Trump Nominates Kirstjen Nielsen to Head Homeland Security

The president named WH Chief of Staff John Kelly's top aide to replace him at DHS

by Kathryn Blackhurst | Updated 11 Oct 2017 at 8:20 PM

President Donald Trump named White House Chief of Staff John Kelly’s top aide, Kirstjen Nielsen, to take over as head of the Department of Homeland Security on Wednesday.

Nielsen, 45, served as a deputy to Kelly when he was DHS secretary before transferring with him to the White House to serve as the principal deputy chief of staff. Nielsen’s nomination as DHS secretary brings the president one step closer to filling key positions necessary to move his “America First” agenda forward.

"[Nielsen] would be the first person to run the department who has actually worked there," a person close to the administration told Politico. "She has a deep familiarity."

Besides serving under Kelly at DHS earlier in 2017, Nielsen worked at the Transportation Security Administration (TSA), sat on former President George W. Bush's White House Homeland Security Council and established herself as a cybersecurity expert. Earlier in her career she worked as a corporate attorney, and as a Capitol Hill staffer. She graduated from the Georgetown School of Foreign Service and earned a law degree from the University of Virginia.

Nielsen has reportedly stood steadfastly by Kelly's side through his transition process from DHS to the White House and topped the list of Kelly's personal recommendations to fill his old post.

"No learning curve. No one else has same policy expertise in cyber, aviation security, [Federal Emergency Management Agency]," Michael Allen, who served alongside Nielsen on the Bush administration's Homeland Security Council, told Axios in an email. "She takes it to the hoop. Moved to D.C. from Texas after 9/11 to help stand up TSA. Takes tough jobs, co-authored [the] 'Katrina: Lessons Learned' report, which made FEMA better."

Former DHS Secretary Tom Ridge issued a statement praising Nielsen on Wednesday, calling her a "homeland security veteran" and saying: "Kirstjen can hit the ground running, and there won't be a learning curve. Most importantly, in this hyper-political environment, Kirstjen is not a self-promoter. She is a patriot and takes a mission-focused approach to her work. I think her no-nonsense, businesslike manner is what earned the confidence, first of General Kelly, and now the president."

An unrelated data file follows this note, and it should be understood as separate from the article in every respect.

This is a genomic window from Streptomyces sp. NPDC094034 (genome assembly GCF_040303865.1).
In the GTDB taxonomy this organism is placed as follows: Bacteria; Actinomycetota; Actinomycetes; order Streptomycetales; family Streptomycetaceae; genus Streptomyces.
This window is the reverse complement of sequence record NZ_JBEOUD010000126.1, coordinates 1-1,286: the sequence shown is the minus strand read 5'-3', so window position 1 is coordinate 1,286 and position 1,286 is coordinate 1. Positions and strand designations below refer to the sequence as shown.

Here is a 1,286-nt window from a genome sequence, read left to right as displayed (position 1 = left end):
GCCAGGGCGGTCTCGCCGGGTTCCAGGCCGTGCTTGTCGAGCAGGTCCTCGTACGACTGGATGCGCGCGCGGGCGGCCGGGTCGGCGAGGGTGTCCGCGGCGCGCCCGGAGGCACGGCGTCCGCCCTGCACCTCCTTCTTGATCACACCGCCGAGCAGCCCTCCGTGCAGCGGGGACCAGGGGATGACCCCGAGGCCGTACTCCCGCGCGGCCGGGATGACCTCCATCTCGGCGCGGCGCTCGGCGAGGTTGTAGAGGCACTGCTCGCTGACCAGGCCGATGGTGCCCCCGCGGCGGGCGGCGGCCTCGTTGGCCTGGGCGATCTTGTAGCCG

Nielsen's expected appointment comes at a crucial time for the Trump administration and is expected to offer more stability after a series of turnovers. After Kelly's departure from DHS in late July, former Health and Human Services Secretary Tom Price resigned in late September following reports that he misused more than $1 million in taxpayer dollars by chartering private airplanes and using military aircraft for his personal travel.

The president has also been suffering from an understaffed administration while deputy security positions remain unfilled in other departments, and Health and Human Services remains without a permanent nominee —although Trump announced Tuesday night that Health and Human Services Deputy Secretary Eric Hargan would serve as acting secretary for the time being.

In addition, the GOP-led Senate has struggled to confirm the administrative and judicial nominations that Trump has made because Democrats have been unifying largely against approving the nominees, while Republicans haven't been forceful enough with pushing the candidates through the confirmation process.

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